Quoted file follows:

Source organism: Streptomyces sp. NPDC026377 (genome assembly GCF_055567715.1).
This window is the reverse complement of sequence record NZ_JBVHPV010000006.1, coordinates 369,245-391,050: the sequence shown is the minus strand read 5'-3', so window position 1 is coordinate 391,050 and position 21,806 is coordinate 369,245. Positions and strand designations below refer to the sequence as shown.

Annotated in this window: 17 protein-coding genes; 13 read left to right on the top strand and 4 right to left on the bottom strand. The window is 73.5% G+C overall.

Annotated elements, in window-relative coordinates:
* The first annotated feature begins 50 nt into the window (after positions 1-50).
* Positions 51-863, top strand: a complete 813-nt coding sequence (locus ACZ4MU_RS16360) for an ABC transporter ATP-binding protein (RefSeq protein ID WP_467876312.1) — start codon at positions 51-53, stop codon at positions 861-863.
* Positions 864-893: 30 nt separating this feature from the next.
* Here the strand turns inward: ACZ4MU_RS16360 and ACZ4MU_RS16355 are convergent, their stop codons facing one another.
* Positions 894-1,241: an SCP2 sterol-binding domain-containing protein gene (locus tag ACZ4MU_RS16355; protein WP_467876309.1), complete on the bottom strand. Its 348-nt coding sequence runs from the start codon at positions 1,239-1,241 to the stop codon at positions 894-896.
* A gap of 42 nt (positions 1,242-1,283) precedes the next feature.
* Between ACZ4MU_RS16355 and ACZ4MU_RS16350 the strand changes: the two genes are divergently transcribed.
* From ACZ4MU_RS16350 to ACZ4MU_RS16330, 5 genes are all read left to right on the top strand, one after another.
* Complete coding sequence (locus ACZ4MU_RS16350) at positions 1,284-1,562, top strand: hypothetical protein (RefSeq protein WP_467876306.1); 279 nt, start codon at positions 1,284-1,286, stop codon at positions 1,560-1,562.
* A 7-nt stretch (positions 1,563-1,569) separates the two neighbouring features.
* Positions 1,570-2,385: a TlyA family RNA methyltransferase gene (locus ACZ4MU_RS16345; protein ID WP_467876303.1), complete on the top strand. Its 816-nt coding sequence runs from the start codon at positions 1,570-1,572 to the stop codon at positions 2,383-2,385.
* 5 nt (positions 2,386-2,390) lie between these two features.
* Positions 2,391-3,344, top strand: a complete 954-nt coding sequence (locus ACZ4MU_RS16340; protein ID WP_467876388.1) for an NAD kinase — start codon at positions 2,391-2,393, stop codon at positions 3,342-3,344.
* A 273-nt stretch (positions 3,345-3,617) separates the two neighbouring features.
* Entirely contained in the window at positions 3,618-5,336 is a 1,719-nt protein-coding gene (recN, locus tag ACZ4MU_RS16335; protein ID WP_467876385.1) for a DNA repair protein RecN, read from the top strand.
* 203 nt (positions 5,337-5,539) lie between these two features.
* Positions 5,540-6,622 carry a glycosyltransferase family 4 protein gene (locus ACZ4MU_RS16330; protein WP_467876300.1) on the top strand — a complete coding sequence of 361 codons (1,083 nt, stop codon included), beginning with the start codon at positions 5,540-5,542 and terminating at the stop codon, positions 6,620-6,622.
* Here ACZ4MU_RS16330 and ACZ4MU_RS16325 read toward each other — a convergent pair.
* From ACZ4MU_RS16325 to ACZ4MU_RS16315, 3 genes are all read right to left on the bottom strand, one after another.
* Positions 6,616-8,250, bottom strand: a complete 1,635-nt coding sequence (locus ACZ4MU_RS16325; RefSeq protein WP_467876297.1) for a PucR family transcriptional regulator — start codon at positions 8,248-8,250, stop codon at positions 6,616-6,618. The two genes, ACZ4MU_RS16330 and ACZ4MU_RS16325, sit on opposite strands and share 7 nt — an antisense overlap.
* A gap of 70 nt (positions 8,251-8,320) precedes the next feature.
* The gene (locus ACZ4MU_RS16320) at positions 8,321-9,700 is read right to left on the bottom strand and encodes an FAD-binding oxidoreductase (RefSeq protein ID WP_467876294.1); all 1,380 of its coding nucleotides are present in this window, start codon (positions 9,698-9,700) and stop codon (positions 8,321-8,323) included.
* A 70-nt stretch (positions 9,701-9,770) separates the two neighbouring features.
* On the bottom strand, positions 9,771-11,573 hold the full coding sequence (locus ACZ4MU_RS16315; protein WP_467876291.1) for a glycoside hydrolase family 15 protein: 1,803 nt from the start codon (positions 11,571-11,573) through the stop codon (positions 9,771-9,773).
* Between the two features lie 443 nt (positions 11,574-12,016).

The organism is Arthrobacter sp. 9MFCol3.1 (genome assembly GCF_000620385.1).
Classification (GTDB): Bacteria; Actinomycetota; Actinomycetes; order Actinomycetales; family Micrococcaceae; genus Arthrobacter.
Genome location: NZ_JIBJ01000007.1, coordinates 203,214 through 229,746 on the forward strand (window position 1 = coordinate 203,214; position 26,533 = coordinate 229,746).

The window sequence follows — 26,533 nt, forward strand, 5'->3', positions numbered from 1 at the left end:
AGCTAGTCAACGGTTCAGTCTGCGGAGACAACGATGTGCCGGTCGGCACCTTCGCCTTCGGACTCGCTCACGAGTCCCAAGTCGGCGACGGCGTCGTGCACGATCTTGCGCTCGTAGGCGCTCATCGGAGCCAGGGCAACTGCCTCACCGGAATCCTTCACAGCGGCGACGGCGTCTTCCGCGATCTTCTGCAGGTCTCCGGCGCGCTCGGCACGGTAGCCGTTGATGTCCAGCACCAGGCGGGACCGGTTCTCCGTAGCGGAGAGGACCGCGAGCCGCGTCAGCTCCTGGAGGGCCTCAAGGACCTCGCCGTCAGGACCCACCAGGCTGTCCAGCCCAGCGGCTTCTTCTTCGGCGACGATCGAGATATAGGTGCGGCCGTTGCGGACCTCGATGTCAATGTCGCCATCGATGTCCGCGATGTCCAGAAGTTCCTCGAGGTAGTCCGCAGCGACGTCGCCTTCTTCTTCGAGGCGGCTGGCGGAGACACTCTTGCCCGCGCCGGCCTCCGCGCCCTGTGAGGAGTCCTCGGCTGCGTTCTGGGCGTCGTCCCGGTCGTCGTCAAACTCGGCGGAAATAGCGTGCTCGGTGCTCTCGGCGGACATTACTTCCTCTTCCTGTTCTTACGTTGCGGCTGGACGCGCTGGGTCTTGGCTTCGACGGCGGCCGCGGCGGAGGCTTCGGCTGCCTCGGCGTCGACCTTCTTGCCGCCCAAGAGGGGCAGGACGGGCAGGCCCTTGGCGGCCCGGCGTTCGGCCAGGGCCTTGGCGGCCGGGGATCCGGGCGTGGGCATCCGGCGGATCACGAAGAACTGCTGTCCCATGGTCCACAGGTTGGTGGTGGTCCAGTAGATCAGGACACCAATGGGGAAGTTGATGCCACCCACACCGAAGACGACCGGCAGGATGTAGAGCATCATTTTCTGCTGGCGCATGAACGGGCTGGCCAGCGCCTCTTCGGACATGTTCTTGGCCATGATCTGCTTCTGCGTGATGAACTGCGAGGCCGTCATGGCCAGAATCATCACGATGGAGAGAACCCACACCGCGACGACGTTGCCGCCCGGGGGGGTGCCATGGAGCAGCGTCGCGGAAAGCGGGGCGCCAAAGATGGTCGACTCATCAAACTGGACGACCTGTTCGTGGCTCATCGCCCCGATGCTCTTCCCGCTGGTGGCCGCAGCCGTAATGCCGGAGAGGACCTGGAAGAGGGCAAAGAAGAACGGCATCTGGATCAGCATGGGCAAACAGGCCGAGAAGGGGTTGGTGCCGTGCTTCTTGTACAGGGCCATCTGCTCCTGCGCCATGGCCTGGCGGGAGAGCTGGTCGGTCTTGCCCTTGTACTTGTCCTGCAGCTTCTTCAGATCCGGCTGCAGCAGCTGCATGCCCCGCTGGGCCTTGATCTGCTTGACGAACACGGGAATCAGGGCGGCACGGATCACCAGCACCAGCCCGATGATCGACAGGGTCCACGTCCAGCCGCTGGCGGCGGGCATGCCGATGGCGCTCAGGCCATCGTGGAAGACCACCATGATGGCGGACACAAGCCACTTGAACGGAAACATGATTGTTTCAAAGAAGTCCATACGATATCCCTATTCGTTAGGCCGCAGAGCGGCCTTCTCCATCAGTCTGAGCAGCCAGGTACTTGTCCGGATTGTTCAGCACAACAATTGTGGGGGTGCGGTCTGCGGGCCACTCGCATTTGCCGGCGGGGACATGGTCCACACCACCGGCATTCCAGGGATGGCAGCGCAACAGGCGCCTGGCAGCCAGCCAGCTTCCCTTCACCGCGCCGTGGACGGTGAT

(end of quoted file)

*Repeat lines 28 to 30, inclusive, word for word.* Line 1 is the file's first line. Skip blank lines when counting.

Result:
* On the bottom strand, positions 9,771-11,573 hold the full coding sequence (locus ACZ4MU_RS16315; protein WP_467876291.1) for a glycoside hydrolase family 15 protein: 1,803 nt from the start codon (positions 11,571-11,573) through the stop codon (positions 9,771-9,773).
* Between the two features lie 443 nt (positions 11,574-12,016).

The organism is Arthrobacter sp. 9MFCol3.1 (genome assembly GCF_000620385.1).